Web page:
The Birth House by Ami McKay

One of the first books I read this year and easily the best novel I encountered in 2006, this account of a midwife in turn-of-the-(20th)-century Nova Scotia is everything a novel should be: funny and tragic, joyful and sorrowful, filled with rich, carefully drawn characters and experiences that linger long in the mind.

The Birth House
spent most of the year on bestseller lists and marked the arrival of a splendid new talent. I can’t wait to see what Ami McKay does next.
– Robert Wiersema, for the Vancouver Sun.

Ami McKay’s book The Birth House is a natural selection for book clubs. Set in rural Nova Scotia circa the First World War, it tells the story of Dora Rare, the “only daughter in five generations of Rares.” Dora is a smart girl who spends much of her time with Miss B, the area midwife. Miss B is part-healer and part-witch and Dora learns much under her tutelage.

Truthfully, it took me a while to get settled into Dora’s quiet world, but the book’s charms are undeniable. For one thing, Dora is utterly likeable. She is kind and sensible and although she is young, she is no shrinking violet. McKay does a wonderful job of creating a world far removed from technology and the horrors of the war, but certainly not immune to either. For example, Dora’s faith in midwifery is tested (as is the faith of all the women of her community) when Dr. Thomas arrives in the area and sets up a hospital, offering women pain-free births. And when the Halifax Explosion of 1917 happens, Dora rushes off to help and is forever changed by the experience. Scots Bay isn’t modern and McKay paints a riveting picture of poverty and backwoods thinking.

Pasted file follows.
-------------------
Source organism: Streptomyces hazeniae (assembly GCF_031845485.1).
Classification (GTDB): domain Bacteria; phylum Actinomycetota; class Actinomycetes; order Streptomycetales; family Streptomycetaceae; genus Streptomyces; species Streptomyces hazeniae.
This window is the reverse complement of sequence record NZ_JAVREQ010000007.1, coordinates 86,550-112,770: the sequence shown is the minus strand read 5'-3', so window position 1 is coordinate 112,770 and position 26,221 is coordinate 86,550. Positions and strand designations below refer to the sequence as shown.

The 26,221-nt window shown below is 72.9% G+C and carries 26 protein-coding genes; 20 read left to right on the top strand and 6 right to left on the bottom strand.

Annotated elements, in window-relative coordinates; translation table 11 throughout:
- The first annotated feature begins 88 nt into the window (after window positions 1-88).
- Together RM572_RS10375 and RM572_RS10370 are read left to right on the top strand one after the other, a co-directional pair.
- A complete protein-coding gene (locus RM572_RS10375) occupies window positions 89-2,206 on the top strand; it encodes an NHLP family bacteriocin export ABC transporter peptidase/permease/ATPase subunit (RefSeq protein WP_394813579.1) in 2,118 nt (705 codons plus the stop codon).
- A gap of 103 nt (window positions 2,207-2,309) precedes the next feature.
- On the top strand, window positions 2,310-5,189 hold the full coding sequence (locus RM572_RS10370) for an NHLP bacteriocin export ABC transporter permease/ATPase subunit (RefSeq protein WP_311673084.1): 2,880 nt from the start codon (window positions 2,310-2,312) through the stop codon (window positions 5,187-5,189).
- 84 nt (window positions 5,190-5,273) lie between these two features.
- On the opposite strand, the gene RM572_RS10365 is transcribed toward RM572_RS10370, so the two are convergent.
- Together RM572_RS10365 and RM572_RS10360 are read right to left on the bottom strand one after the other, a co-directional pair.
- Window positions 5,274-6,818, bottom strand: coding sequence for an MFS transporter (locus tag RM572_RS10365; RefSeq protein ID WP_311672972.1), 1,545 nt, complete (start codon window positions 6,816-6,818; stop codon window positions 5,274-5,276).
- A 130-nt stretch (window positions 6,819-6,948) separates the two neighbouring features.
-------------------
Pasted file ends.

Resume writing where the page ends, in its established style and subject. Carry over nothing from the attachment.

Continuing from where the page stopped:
But the book isn’t without a sense of humour either. Dora’s marriage to town hunk, Archer, necessitates a visit to Dr. Thomas where he diagnoses her with “neurasthenia” and prescribes treatment using the Swedish Movement Health Generator. I dare you to keep a straight face.

The Birth House isn’t a flashy book, but it’s a book that will resonate with readers, particularly women, and I heartily recommend it.

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